Namaste New York!
New York has long been a melting pot of people, culture, and cuisines, from across the globe; that makes for a warm welcome, whether you are from Bangalore or Berlin! I am from Bangalore, and in the 2 years I have been in the city, I have met and mingled with people from almost every corner of the world. With so much diversity, the city is naturally home to several ethnic enclaves like Little Brazil, China Town, Little Italy, Little Manila, Korea Town, Little Poland, Little Germany; and the list goes on.
Moving thousands of miles away from India, I soon found my way around, on staying close to my roots; Little India. Here is my list of Indian experiences, wrapped with the aromas of all-things - Home!
India and Indian’s have a spiritual connection that dates way back to its first Vedic scriptures, and although not as religious myself, having a sanctum in the city, to connect to your roots is the need of the hour. Take your pick from the calm and peaceful 2nd floor space, quietly tucked away on the cobblestoned streets of SoHo - Broome Street Ganesh Temple in SoHo, hop on the 7 line to the typical South Indian style Ganesh Temple at Flushing Queens, or visit the Iskcon Hare Krishna Temple in Brooklyn; to connect to your innerself and destress.
With 28 states, 22 languages and around 8 different religions; finger-lickingly delicious food is at the center of it all! Here are my top picks to dig in - Indian style!
1. Saravanabhavan: Quintessentially South Indian, Saravanabhavan is located at the heart of Little India, at 28th Street and Lexington Avenue. If it is your first time here, their steamed rice cakes - Idli, dipped in coconut chutney and lentil curry (Sambhar), along with the Indian doughnut - Vada, and the golden brown crepe with a mildly spiced potato filling - Masala Dosa, is a must try.
2. Hampton Chutney: If spice isn’t your cup of tea, don’t fret, you can still enjoy the flavors of South India, with an American twist on it. Try their Classic Masala Dosa or their Uttappam (like an open face crepe), and wash it down with the Masala Chai - which is probably the best I have had till date!
3. Junoon: For an Indian fine dining experience, Junoon, located on 27 West 24th Street, is the perfect place to enjoy authentic North Indian cuisine, to tickle those rather bland American taste buds! A must try is an Indian street food staple, the Indian Chaat. A spicy, sweet, and crunchy plate with fresh ingredients, is the perfect appetizer, while cocktails with that Indian twist like the Spice Trail and Proxy Sour, go very well with the flavors of the cuisine, for your main course the perfect harmony of baked Indian bread and mildly spiced curries, seems just right, and finish off with traditional Coconut Rice Pudding and a mug of authentic Lassi.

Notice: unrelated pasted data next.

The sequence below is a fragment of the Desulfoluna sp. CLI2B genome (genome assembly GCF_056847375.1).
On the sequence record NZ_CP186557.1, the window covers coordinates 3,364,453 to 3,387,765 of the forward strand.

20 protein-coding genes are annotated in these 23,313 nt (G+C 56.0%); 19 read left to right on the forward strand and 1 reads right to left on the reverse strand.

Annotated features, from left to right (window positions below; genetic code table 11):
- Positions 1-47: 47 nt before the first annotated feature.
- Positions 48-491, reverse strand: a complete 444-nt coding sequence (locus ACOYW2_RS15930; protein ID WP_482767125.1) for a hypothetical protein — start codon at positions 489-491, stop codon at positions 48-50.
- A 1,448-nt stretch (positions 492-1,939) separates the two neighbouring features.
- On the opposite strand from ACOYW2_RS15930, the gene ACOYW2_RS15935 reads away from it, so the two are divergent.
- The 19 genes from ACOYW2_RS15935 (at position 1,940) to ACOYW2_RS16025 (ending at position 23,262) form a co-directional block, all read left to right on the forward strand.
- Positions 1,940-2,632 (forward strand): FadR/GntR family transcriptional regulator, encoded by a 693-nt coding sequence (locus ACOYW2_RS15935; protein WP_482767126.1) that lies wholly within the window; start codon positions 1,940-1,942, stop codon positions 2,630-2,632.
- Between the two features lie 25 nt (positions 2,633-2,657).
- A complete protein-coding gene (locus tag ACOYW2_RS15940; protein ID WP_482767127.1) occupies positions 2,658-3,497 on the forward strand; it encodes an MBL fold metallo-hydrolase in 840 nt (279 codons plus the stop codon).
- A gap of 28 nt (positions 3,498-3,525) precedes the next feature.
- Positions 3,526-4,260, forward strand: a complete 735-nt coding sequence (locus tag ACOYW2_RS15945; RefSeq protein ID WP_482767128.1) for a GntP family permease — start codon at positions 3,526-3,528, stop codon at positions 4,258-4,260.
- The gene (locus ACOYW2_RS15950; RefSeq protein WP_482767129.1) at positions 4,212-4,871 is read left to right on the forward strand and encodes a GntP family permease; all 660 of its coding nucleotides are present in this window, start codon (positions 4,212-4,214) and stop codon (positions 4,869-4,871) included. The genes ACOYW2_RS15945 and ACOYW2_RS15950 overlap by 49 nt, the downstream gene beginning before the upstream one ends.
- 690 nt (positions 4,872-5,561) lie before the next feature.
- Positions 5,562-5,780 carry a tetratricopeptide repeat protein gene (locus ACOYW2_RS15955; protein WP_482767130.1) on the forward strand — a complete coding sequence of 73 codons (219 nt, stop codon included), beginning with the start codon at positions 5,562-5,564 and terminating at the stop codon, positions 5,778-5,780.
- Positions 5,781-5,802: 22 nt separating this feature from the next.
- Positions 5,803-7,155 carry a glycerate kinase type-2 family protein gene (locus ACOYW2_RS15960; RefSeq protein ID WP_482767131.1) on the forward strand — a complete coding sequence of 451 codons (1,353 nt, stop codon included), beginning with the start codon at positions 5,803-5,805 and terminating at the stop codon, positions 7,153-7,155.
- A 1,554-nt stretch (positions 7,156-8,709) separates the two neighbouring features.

Ashtanga Yoga Shala: Started by Eddie Stern, this is the same space where the Broome Street Temple is. Dedicated to the teachings of Yoga Guru - late Sri K. Pattabhi Jois from Mysore, Eddie traveled to India and has diligently learnt under the hands of the late Guru himself. Unlike most yoga studios in the city, that just pop up out of a couple of months of yoga practice, taught in heated rooms, this is yoga in its true form.
Jivamukti Yoga School: Trained under some of Yoga’s most celebrated Guru’s like Swami Nirmalananda, Sri K. Pattabhi Jois, and Sri Bhrahmananda Sarasvati, Sharon Gannon and David Life, met and in 1983 and began the Jivamukti Yoga School later. Today, the Jivamukti Yoga method, has become a path to a complete, fulfilling, and a practice that matches present-day culture and lifestyle.
Shake a leg:
Like bacon is to Americans, so is bhangra and bharatanatyam to Indians! To learn the nuances of Indian classical dance, the Kalai Aham - American Institute for Indian Classical Dance, under the expertise of Mathy Pillai, in the peaceful and spiritual environs of the Ganesh Temple at Flushing, Queens, and to learn some Bollywood moves, Pooja Narang’s Bollywood Axion in Midtown is the place to be, and for Punjabi-style Bhangra, Dhoonya Dance and Bollywood Funk NYC Dance School, are the best places to go to.
Films and Festivities:
Bollywood is known to be one of the largest centers of film production in the world, centered in Mumbai, India. With several hundred Bollywood movies released each year, Indians here in the city can enjoy screenings at the 42nd Street AMC and the Big Cinemas on 59th Street.
Festivities are a big part of Indian culture, and this is best enjoyed during Diwali which is a big event in the city, Navaratri in Queens, India Day Parade - a celebration of Indian Independence Day that happens on August 15th in Midtown, and the annual Ganesh Parade which happens at the Ganesh Temple in Flushing,Queens, among several others.
With so many experiences packed in, India is after all not so far away!
Image Courtesy Fine Art America